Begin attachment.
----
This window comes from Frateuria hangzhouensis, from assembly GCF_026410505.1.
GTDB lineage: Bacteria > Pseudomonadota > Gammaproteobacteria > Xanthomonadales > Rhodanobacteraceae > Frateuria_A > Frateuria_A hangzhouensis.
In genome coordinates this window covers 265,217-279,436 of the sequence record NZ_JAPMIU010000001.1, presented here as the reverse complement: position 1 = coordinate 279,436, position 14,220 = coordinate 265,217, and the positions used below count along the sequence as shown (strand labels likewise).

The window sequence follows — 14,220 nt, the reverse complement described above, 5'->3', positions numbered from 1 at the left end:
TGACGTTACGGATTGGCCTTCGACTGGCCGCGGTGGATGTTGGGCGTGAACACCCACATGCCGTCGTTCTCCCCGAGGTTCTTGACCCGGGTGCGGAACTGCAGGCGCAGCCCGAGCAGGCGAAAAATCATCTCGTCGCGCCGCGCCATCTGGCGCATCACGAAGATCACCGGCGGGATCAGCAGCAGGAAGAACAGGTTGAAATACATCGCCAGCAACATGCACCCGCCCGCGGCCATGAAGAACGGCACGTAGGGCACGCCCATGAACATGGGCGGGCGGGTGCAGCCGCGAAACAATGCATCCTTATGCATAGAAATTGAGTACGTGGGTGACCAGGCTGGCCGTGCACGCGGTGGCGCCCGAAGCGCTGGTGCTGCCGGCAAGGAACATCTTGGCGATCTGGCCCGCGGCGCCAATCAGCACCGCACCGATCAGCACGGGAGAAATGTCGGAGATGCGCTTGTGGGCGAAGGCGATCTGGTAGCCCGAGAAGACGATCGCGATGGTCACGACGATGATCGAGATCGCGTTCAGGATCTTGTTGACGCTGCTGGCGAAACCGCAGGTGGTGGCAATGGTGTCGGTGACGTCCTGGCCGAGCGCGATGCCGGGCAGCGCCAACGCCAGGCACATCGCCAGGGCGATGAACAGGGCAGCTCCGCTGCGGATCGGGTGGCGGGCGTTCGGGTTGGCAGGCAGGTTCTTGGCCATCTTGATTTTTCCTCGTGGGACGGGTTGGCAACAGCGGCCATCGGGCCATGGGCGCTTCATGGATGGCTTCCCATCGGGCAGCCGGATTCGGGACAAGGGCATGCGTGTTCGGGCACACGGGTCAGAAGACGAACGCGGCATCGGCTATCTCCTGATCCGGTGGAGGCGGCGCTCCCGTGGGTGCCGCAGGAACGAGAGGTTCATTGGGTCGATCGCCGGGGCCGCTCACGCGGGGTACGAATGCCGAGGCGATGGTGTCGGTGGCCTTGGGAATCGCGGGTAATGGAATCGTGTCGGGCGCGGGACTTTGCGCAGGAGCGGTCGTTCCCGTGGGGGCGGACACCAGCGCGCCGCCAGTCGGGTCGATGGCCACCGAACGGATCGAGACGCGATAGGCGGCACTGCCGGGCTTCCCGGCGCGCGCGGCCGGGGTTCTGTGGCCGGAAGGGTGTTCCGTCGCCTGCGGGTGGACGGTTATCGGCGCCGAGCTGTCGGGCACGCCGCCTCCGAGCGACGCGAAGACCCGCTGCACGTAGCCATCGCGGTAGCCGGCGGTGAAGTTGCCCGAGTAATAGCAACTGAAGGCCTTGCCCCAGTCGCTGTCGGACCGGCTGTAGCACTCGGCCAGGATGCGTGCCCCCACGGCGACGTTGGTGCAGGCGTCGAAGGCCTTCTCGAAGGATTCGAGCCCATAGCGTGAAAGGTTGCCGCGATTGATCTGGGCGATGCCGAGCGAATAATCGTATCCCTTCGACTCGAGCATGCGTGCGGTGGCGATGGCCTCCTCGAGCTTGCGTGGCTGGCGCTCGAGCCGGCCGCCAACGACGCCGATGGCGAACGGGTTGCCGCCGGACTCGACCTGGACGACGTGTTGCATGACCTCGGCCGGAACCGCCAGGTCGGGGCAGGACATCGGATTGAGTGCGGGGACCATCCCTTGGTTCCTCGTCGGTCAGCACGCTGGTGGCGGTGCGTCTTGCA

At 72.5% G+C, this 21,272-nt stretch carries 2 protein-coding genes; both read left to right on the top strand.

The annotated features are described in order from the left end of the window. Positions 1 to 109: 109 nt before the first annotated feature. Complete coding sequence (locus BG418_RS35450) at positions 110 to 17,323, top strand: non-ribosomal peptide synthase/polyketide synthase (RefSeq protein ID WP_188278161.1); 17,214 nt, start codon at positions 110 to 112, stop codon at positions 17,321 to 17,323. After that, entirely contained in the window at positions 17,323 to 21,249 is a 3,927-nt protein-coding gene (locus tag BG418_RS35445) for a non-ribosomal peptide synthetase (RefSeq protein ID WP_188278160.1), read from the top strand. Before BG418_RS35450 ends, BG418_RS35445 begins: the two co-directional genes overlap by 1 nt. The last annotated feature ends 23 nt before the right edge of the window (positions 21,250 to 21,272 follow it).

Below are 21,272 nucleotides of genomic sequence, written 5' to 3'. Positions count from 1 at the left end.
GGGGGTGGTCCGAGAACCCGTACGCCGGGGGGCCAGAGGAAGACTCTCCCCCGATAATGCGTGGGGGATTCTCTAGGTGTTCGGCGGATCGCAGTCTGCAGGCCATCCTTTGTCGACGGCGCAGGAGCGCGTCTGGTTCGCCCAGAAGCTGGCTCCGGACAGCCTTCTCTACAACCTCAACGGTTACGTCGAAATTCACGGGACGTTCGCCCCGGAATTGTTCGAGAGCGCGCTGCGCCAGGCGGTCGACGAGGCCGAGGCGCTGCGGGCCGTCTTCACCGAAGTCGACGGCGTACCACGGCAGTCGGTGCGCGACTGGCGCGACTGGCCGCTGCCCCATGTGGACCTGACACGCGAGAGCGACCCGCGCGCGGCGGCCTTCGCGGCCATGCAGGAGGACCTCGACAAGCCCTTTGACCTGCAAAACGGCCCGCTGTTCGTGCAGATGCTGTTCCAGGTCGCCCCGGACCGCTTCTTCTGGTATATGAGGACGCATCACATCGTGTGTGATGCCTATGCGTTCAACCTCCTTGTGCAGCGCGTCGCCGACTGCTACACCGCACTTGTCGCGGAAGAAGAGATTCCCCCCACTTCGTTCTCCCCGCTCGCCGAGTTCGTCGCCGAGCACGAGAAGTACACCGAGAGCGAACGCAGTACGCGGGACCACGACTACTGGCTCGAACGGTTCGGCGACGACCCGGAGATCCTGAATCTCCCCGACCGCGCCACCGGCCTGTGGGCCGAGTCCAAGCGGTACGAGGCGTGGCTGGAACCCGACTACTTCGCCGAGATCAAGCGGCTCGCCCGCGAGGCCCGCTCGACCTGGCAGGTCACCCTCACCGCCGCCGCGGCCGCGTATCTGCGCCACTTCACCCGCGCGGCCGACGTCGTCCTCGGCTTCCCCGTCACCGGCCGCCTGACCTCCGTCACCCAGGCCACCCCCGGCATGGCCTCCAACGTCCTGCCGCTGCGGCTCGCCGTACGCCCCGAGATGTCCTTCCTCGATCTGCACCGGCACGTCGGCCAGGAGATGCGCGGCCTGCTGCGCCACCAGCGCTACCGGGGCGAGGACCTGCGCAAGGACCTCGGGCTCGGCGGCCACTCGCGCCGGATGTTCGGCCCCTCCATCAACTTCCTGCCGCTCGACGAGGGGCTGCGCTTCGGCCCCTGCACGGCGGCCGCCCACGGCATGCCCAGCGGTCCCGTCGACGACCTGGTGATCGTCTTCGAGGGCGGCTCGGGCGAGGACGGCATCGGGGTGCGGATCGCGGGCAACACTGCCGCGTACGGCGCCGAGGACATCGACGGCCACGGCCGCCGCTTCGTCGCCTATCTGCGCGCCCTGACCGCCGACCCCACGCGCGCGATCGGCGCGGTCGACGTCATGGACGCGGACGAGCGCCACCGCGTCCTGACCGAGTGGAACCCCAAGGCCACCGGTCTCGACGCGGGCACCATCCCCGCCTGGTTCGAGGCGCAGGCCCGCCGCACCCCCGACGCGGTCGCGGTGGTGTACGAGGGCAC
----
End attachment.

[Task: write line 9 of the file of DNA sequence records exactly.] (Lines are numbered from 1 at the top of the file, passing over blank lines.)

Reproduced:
GGGGGTGGTCCGAGAACCCGTACGCCGGGGGGCCAGAGGAAGACTCTCCCCCGATAATGCGTGGGGGATTCTCTAGGTGTTCGGCGGATCGCAGTCTGCAGGCCATCCTTTGTCGACGGCGCAGGAGCGCGTCTGGTTCGCCCAGAAGCTGGCTCCGGACAGCCTTCTCTACAACCTCAACGGTTACGTCGAAATTCACGGGACGTTCGCCCCGGAATTGTTCGAGAGCGCGCTGCGCCAGGCGGTCGACGAGGCCGAGGCGCTGCGGGCCGTCTTCACCGAAGTCGACGGCGTACCACGGCAGTCGGTGCGCGACTGGCGCGACTGGCCGCTGCCCCATGTGGACCTGACACGCGAGAGCGACCCGCGCGCGGCGGCCTTCGCGGCCATGCAGGAGGACCTCGACAAGCCCTTTGACCTGCAAAACGGCCCGCTGTTCGTGCAGATGCTGTTCCAGGTCGCCCCGGACCGCTTCTTCTGGTATATGAGGACGCATCACATCGTGTGTGATGCCTATGCGTTCAACCTCCTTGTGCAGCGCGTCGCCGACTGCTACACCGCACTTGTCGCGGAAGAAGAGATTCCCCCCACTTCGTTCTCCCCGCTCGCCGAGTTCGTCGCCGAGCACGAGAAGTACACCGAGAGCGAACGCAGTACGCGGGACCACGACTACTGGCTCGAACGGTTCGGCGACGACCCGGAGATCCTGAATCTCCCCGACCGCGCCACCGGCCTGTGGGCCGAGTCCAAGCGGTACGAGGCGTGGCTGGAACCCGACTACTTCGCCGAGATCAAGCGGCTCGCCCGCGAGGCCCGCTCGACCTGGCAGGTCACCCTCACCGCCGCCGCGGCCGCGTATCTGCGCCACTTCACCCGCGCGGCCGACGTCGTCCTCGGCTTCCCCGTCACCGGCCGCCTGACCTCCGTCACCCAGGCCACCCCCGGCATGGCCTCCAACGTCCTGCCGCTGCGGCTCGCCGTACGCCCCGAGATGTCCTTCCTCGATCTGCACCGGCACGTCGGCCAGGAGATGCGCGGCCTGCTGCGCCACCAGCGCTACCGGGGCGAGGACCTGCGCAAGGACCTCGGGCTCGGCGGCCACTCGCGCCGGATGTTCGGCCCCTCCATCAACTTCCTGCCGCTCGACGAGGGGCTGCGCTTCGGCCCCTGCACGGCGGCCGCCCACGGCATGCCCAGCGGTCCCGTCGACGACCTGGTGATCGTCTTCGAGGGCGGCTCGGGCGAGGACGGCATCGGGGTGCGGATCGCGGGCAACACTGCCGCGTACGGCGCCGAGGACATCGACGGCCACGGCCGCCGCTTCGTCGCCTATCTGCGCGCCCTGACCGCCGACCCCACGCGCGCGATCGGCGCGGTCGACGTCATGGACGCGGACGAGCGCCACCGCGTCCTGACCGAGTGGAACCCCAAGGCCACCGGTCTCGACGCGGGCACCATCCCCGCCTGGTTCGAGGCGCAGGCCCGCCGCACCCCCGACGCGGTCGCGGTGGTGTACGAGGGCAC